As I See It
Scotsman irrelevant? The debt certainly isn’t
Weeks of speculation were confirmed last week when Alex Salmond admitted he is part of a consortium attempting to oust the board of the paper’s owner Johnston Press with the former First Minister installed as chairman.
The prospect of having the champion of Scottish independence at the helm of a title which pinned its colours to the status quo in 2014’s referendum prompted an indignant riposte from its editor Frank O’Donnell who was clearly unimpressed with Mr Salmond’s verdict on its current standing.
The former SNP leader asserted that The Scotsman had become “irrelevant” and that he would restore a “pro-Scottish” agenda. This was “ill-informed”, said Mr O’Donnell, insisting that since taking on the job in April he has set out an “aggressively pro-Scottish strategy” that was underlined in the paper’s recent manifesto.
The problem for Mr O’Donnell is that having strategies and manifestos is one thing, delivering on them is quite another. He may be correct in questioning whether Mr Salmond’s definition of pro-Scottish is more likely pro-SNP, but his defence of the title’s performance is questionable.
He boasts that six-month circulation was up 4.5% year-on-year to 21,214, but this included 5,344 “bulk” (discounted) sales, more than double the number on the same half-year period last year. When bulks are removed, the title’s circulation was actually down 5% year-on-year.
In truth, print circulation figures are no longer a reflection of readership as more people are reading all titles online (reminder to BBC Scotland). The Scotsman claims 150,000 unique users every day, which would defy claims of “irrelevance”, although it would be interesting to know how many of these are spammers and cybernats merely engaged in the daily rants and arguments among themselves in the comments section. The Scotsman may consider itself a forum for debate, but most of this stream of online opinion would never see light of day in print.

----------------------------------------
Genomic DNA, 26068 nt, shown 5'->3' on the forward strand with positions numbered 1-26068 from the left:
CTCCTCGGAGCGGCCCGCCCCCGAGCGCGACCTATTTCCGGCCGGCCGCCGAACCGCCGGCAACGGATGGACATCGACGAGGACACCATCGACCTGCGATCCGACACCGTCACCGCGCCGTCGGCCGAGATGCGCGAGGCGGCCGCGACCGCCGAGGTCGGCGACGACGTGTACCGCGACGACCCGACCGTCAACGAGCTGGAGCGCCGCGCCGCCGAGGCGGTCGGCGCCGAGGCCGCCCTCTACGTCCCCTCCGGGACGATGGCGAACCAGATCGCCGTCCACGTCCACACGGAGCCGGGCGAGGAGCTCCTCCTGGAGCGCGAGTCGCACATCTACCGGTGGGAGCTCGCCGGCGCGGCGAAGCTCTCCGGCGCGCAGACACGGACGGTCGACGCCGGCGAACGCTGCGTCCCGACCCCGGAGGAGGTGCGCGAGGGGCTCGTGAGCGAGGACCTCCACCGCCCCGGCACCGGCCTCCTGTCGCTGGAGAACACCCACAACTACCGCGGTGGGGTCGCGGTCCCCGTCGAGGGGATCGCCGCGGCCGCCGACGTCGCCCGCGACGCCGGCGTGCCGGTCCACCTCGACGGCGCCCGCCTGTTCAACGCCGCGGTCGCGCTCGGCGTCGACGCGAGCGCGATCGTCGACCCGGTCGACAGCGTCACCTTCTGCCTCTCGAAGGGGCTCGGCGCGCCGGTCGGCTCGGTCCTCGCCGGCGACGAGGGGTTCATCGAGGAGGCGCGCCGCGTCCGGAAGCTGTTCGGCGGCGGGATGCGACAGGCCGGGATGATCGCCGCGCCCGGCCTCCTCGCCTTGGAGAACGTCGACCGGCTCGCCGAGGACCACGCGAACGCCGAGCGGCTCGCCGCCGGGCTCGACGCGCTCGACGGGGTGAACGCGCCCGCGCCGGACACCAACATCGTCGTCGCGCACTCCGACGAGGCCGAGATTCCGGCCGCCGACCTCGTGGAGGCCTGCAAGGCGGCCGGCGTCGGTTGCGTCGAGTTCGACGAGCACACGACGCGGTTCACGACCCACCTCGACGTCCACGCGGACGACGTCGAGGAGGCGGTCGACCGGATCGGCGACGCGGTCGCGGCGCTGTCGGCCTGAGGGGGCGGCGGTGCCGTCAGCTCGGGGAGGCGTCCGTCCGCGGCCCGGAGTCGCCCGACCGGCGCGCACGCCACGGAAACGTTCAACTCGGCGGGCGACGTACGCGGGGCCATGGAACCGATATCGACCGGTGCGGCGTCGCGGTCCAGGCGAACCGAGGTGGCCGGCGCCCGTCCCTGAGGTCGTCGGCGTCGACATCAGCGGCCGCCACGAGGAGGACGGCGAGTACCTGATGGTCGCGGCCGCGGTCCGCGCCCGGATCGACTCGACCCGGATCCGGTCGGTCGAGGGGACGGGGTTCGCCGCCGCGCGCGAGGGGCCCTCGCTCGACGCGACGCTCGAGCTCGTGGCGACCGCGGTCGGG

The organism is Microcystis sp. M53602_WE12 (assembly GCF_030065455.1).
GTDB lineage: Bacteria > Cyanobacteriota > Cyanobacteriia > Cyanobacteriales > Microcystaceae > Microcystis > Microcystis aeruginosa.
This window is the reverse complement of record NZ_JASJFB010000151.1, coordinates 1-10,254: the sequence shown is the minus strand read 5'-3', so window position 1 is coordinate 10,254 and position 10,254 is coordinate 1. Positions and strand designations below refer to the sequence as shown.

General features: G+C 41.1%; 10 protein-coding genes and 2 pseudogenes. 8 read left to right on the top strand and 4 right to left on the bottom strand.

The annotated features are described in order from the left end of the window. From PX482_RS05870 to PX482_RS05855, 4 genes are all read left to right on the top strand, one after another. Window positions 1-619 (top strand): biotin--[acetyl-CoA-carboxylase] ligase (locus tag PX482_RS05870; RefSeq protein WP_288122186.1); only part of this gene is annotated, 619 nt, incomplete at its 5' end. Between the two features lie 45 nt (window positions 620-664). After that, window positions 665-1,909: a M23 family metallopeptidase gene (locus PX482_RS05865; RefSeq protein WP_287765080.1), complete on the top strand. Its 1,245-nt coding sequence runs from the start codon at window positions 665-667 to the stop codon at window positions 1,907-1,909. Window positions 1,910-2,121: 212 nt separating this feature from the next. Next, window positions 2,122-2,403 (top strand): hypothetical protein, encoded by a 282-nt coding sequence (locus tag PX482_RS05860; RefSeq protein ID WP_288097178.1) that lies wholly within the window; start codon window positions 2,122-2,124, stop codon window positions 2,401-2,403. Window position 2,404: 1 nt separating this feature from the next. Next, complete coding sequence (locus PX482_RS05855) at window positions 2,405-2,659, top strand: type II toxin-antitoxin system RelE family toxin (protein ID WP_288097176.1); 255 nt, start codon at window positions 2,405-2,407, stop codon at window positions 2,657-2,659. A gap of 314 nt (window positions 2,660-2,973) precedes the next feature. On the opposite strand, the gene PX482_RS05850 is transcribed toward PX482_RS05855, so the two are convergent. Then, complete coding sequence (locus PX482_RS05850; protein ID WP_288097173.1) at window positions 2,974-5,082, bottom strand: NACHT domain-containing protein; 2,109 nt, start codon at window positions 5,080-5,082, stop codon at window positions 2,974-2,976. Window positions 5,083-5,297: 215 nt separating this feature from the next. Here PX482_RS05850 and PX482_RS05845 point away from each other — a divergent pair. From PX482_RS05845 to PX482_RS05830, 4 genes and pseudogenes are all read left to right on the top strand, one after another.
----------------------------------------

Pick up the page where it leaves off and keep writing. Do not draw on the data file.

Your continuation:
The latest struggle for control of JP comes in the 200th year of The Scotsman and there are some who believe it will be lucky to celebrate many more birthdays unless its parent group delivers on regular turnaround pledges. Half-year profits, reported in August, were down 31%. The group is worth about £15m, roughly equal to the annual repayments on its loans.
All of this may prove academic unless the chief instigator of this now very public spat can force the removal of the Johnston Press hierarchy. Norwegian media owner and Johnston Press shareholder Christen Ager-Hanssen, who owns the Swedish version of the Metro free paper, believes he has the solution to the company’s woes and by installing his own management he can bring about an improvement in the company’s prospects.
But he too has more explaining to do. In a radio interview last week he came across as rather woolly-headed, offering to create a modern data-led company while harbouring ambitions to return The Scotsman to its “glory days” of the 1980s which his mother told him about when he lived in Stavanger. She probably also told him about the Loch Ness monster which may have a better chance of emerging in good health.
The paper’s self-styled saviour has hardly covered himself in glory. He was declared bankrupt in Sweden more than a decade ago over an unpaid £1.5m tax bill and has been in a dispute with the Swedish taxman for nearly 20 years.
He is yet to tell us how he would tackle the group’s £220m debt mountain and the onerous interest payments which are soaking up the cash being generated in the business, thereby denying it of investment.
If he and Mr Salmond want to prise The Scotsman out of JP he will have to find a formula for settling its portion of the debt, and that has scuppered a number of previous attempts to buy it.